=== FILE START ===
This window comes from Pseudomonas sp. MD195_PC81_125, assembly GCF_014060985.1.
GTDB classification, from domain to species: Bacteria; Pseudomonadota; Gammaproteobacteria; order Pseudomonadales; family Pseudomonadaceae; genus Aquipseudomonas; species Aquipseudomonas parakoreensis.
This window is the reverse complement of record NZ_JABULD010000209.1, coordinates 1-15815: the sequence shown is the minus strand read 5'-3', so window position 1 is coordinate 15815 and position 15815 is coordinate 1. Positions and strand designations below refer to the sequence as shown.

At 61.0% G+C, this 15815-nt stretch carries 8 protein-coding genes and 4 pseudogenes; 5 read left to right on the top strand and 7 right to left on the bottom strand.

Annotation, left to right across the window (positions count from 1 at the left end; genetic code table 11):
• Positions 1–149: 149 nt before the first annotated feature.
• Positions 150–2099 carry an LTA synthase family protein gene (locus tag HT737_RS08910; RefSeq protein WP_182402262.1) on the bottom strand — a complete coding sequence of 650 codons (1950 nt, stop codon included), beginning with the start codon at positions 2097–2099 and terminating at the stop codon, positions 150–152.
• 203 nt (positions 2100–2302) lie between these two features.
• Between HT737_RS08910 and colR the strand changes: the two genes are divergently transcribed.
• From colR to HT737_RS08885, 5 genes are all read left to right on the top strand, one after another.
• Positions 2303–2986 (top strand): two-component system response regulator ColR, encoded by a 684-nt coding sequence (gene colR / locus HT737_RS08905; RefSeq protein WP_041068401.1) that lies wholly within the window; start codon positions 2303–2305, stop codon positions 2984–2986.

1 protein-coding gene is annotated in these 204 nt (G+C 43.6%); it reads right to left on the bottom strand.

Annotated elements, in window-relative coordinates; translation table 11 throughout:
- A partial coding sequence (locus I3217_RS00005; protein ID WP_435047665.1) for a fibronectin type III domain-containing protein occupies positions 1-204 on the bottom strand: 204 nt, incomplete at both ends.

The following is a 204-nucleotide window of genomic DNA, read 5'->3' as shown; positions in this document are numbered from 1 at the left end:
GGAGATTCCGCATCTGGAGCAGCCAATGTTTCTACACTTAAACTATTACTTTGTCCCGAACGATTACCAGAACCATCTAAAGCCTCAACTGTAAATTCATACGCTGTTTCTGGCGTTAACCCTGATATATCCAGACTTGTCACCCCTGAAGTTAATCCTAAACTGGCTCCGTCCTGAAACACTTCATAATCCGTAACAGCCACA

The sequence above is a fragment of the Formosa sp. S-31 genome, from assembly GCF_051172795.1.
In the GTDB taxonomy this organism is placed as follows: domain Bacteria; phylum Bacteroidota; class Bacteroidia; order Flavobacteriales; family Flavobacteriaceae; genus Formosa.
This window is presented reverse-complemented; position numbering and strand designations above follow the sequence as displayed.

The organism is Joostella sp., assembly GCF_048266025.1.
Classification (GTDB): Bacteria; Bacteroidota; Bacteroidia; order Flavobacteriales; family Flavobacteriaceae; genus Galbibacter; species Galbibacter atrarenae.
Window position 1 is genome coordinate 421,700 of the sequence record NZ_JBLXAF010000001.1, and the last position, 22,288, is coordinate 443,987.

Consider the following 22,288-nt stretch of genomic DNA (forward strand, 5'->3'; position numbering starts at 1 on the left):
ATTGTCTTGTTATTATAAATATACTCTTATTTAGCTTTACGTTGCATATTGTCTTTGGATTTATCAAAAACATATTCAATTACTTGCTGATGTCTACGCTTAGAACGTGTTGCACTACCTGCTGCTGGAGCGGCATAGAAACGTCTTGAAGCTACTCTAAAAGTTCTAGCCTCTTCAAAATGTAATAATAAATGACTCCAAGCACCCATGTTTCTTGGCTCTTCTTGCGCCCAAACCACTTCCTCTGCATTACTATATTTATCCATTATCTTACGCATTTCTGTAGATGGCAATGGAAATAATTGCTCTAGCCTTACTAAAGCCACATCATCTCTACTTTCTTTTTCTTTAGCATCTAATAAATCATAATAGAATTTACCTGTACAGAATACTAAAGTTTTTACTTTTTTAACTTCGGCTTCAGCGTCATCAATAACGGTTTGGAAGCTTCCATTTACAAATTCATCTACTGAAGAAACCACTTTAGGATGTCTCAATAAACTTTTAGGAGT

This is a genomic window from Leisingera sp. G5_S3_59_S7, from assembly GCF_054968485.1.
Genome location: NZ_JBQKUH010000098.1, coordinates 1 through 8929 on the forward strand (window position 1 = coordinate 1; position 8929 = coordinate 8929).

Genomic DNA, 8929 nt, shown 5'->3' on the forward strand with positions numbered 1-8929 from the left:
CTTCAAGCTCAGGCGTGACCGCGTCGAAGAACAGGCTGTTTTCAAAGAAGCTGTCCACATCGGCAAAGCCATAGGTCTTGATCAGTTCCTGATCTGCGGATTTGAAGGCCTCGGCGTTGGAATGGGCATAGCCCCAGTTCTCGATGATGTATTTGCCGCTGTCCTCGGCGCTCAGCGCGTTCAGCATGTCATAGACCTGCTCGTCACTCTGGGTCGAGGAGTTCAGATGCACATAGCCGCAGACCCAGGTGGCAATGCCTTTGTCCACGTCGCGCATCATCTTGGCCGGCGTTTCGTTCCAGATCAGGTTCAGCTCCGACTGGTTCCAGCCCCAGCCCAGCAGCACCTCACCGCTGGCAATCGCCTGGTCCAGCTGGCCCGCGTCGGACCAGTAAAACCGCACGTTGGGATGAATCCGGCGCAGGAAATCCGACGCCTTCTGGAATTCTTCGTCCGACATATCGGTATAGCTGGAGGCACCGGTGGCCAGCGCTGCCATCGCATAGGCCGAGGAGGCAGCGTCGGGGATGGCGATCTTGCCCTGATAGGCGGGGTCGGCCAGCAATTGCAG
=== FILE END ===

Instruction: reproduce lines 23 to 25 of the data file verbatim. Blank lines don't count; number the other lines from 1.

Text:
Consider the following 22,288-nt stretch of genomic DNA (forward strand, 5'->3'; position numbering starts at 1 on the left):
ATTGTCTTGTTATTATAAATATACTCTTATTTAGCTTTACGTTGCATATTGTCTTTGGATTTATCAAAAACATATTCAATTACTTGCTGATGTCTACGCTTAGAACGTGTTGCACTACCTGCTGCTGGAGCGGCATAGAAACGTCTTGAAGCTACTCTAAAAGTTCTAGCCTCTTCAAAATGTAATAATAAATGACTCCAAGCACCCATGTTTCTTGGCTCTTCTTGCGCCCAAACCACTTCCTCTGCATTACTATATTTATCCATTATCTTACGCATTTCTGTAGATGGCAATGGAAATAATTGCTCTAGCCTTACTAAAGCCACATCATCTCTACTTTCTTTTTCTTTAGCATCTAATAAATCATAATAGAATTTACCTGTACAGAATACTAAAGTTTTTACTTTTTTAACTTCGGCTTCAGCGTCATCAATAACGGTTTGGAAGCTTCCATTTACAAATTCATCTACTGAAGAAACCACTTTAGGATGTCTCAATAAACTTTTAGGAGT

This is a genomic window from Leisingera sp. G5_S3_59_S7, from assembly GCF_054968485.1.